Durham has many regular events of which we are justly proud, which celebrate the hallmarks of this community or exhibit its quirky, funky personality.
And then, it has the annual Vigil Against Violence.
The script unfolding in the General Assembly this week is becoming about as tiresomely familiar as “It’s a Wonderful Life” on television during the Christmas season.
Reacting to a spate of controversies of police use of force and disproportionate traffic and other stops against minorities, a group of Democratic state legislators have introduced a bill in the General Assembly to ban racial profiling by law enforcement.
In December, when President Barack Obama announced he was ending a half-century of policy of isolating and fencing off Cuba, he talked among other things about the opportunity for travel.
March, of course, is named for Mars, the Roman god of war – the second most important deity in the Roman pantheon.
“Important festivals and ceremonies, usually connected to the preparation and closure of military campaigns, were held in honour of the god in March and October and carried out by Mars' specially dedicated priests, the flamen Martialis,” the Ancient History Encyclopedia tells us.
Around here, all that seems entirely appropriate
Michael Froman received from a Harvard Law School classmate, Barack Obama, a job that validates the axiom that the unlikelihood of any negotiation reaching agreement grows by the square of the number of parties involved. In trade negotiations, even one's own country is troublesome, as the catfish conundrum illustrates. And the degree of difficulty in achieving a free trade pact is proportional to the number of Democrats in Congress.
More than 2,100 unaccompanied immigrant children have been placed with sponsors – often family members – in North Carolina, according to the U.S. Office of Refugee and Resettlement.
It is easy to see why a teacher or other school official might want to suspend a troublesome student. As a research summary from Duke’s Center for Child and Family Policy noted in 2010, suspensions are effective in:
-- “Removing a problematic student from school.
-- “Providing temporary relief to frustrated school personnel.
-- “Raising parental attention to their child’s misconduct.”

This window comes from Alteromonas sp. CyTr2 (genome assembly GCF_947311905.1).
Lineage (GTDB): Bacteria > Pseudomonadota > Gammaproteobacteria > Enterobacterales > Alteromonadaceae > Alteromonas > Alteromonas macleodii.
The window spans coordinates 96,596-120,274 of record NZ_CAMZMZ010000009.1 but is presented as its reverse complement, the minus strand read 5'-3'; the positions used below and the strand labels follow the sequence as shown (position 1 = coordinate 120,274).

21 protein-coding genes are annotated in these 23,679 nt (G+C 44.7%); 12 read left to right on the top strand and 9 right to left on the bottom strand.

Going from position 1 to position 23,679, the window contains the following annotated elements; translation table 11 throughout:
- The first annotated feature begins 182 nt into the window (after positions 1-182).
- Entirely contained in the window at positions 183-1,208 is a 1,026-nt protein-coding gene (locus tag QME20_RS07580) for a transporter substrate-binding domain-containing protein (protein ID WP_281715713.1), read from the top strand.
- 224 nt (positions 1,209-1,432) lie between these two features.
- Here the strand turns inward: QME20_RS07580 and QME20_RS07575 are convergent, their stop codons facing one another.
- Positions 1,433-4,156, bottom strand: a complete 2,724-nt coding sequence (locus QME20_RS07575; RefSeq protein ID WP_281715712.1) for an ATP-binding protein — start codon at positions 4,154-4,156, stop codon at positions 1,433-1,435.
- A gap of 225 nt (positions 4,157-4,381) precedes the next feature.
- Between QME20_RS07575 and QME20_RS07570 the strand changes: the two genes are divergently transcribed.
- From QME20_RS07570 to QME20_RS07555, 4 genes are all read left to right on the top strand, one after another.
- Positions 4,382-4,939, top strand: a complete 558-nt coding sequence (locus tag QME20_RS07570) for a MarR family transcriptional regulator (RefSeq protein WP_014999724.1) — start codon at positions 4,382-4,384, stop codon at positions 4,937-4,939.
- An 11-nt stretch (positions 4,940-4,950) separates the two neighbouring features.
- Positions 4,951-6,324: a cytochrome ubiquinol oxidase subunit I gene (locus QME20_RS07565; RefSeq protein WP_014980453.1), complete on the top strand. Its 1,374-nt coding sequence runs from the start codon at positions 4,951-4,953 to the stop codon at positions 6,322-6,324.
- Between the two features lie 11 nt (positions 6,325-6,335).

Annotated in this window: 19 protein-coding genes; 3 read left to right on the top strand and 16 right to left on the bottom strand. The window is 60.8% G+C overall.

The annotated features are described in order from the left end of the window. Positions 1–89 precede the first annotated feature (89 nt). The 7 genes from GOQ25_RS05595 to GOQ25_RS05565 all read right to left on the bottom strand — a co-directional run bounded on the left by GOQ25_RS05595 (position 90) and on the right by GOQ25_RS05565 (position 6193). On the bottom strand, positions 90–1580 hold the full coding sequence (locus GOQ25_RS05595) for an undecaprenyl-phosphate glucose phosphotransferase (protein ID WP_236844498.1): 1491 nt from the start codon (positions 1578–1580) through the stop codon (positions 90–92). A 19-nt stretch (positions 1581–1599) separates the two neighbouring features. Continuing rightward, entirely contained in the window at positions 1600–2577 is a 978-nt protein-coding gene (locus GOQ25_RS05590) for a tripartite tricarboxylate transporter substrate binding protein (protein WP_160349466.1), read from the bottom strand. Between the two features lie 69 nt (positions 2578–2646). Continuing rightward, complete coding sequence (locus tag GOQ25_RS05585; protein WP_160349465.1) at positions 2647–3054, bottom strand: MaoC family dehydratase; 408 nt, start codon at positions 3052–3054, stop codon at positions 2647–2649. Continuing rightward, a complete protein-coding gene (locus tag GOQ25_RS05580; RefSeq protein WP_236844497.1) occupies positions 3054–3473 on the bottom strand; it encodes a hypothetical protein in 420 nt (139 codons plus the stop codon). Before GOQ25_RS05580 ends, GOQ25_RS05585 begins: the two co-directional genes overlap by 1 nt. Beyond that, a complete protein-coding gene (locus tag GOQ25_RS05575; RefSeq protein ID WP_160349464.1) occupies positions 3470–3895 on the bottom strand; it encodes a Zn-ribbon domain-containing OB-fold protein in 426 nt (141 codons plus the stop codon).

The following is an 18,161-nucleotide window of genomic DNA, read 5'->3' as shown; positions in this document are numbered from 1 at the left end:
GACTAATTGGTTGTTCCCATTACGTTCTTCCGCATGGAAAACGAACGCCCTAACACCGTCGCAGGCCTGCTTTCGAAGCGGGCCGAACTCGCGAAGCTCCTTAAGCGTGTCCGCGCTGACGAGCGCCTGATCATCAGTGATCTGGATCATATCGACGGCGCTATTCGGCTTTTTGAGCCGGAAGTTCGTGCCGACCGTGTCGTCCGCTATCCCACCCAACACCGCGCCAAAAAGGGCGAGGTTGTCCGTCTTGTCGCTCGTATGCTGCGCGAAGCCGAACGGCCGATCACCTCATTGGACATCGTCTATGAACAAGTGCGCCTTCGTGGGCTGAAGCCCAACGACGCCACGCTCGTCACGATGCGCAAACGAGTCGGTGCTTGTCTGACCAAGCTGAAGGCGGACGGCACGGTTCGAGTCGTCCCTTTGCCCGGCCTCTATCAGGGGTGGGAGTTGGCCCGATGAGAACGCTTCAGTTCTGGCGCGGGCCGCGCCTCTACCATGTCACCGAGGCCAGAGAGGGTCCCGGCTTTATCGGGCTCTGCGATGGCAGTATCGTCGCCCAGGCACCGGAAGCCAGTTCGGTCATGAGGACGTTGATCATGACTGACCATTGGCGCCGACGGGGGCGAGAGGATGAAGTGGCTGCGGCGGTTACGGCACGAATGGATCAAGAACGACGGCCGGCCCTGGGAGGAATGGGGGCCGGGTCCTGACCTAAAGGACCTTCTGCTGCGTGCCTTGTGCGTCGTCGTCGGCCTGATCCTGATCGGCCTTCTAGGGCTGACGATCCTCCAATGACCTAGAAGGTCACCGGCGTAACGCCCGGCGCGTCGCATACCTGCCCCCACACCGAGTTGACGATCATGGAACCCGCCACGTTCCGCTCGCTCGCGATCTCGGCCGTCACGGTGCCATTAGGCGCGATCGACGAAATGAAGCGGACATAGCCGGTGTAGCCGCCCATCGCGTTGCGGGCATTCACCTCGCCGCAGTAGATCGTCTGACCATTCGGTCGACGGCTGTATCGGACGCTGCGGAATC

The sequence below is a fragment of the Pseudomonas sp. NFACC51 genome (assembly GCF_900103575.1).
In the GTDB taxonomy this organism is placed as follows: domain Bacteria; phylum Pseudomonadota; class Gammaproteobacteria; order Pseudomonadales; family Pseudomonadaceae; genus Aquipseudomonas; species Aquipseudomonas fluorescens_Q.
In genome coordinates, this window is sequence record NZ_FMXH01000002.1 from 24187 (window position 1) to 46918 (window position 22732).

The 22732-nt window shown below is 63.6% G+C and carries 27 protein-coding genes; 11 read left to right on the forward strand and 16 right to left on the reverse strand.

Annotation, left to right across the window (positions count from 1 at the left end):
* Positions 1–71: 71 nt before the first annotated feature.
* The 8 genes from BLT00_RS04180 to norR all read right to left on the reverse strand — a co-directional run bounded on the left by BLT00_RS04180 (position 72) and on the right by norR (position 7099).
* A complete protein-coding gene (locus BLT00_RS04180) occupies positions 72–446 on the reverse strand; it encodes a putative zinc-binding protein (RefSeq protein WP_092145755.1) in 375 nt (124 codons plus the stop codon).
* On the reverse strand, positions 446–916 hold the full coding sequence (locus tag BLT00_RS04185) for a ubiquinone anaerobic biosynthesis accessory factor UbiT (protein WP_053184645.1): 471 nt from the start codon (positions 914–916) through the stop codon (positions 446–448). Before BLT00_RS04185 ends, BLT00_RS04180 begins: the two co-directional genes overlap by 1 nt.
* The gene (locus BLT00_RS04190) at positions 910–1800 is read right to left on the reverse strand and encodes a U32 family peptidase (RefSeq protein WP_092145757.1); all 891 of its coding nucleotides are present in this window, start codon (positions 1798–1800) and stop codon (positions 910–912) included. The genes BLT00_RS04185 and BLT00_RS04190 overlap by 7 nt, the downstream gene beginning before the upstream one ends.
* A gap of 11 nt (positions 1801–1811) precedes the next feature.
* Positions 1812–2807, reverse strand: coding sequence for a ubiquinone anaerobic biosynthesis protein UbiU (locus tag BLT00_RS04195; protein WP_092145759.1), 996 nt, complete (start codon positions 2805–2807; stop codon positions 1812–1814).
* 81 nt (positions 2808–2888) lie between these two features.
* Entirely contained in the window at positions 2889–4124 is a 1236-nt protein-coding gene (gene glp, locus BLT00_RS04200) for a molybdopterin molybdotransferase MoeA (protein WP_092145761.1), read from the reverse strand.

North Carolina Central University is enjoying exciting success after entering the top tier of college athletic competition four years ago.
Its men’s basketball team has clinched the regular-season championship in the Middle-Eastern Athletic Conference. If it defeated arch-rival N. C. A & T Thursday night, it will have completed an undefeated regular season. It has high hopes of winning its second straight conference tournament title and thus heading for the NCAA tournament for the second year.
Thank you for reading this column. It’s not just that I appreciate your interest in what I have to say. I appreciate the fact that you are reading this publication at all. According to a recent set of surveys by the Pew Research Center, a distressing number of our fellow citizens rely mostly on television to inform themselves about politics and government.
It is not easy decisions that test our allegiance to a principle or a creed. It is the hard ones.
An increase sought by Gov. Pat McCrory in a state economic-development incentive is likely to incite yet more urban-envy among legislators from the state’s smaller towns and urban areas.
It is an example of the absurdity of North Carolina’s law on local, public school calendars that it specifically notes that “There are no educational purpose waivers for exemption of the opening and/or closing dates.” Of course. Why should educational purposes have any bearing on decisions involving our schools?
When the Senate Judiciary endorsed Loretta Lynch, who grew up in Durham, to be attorney general of the United States, it was predictable Democrats would support her.
Remember the phrase, often used in reference to this country’s involvement in the Vietnam War, “being on the wrong side of history”? Decades from now historians likely will use the phrase when writing about North Carolina’s current Legislature and its continuing efforts to oppose same-sex marriage.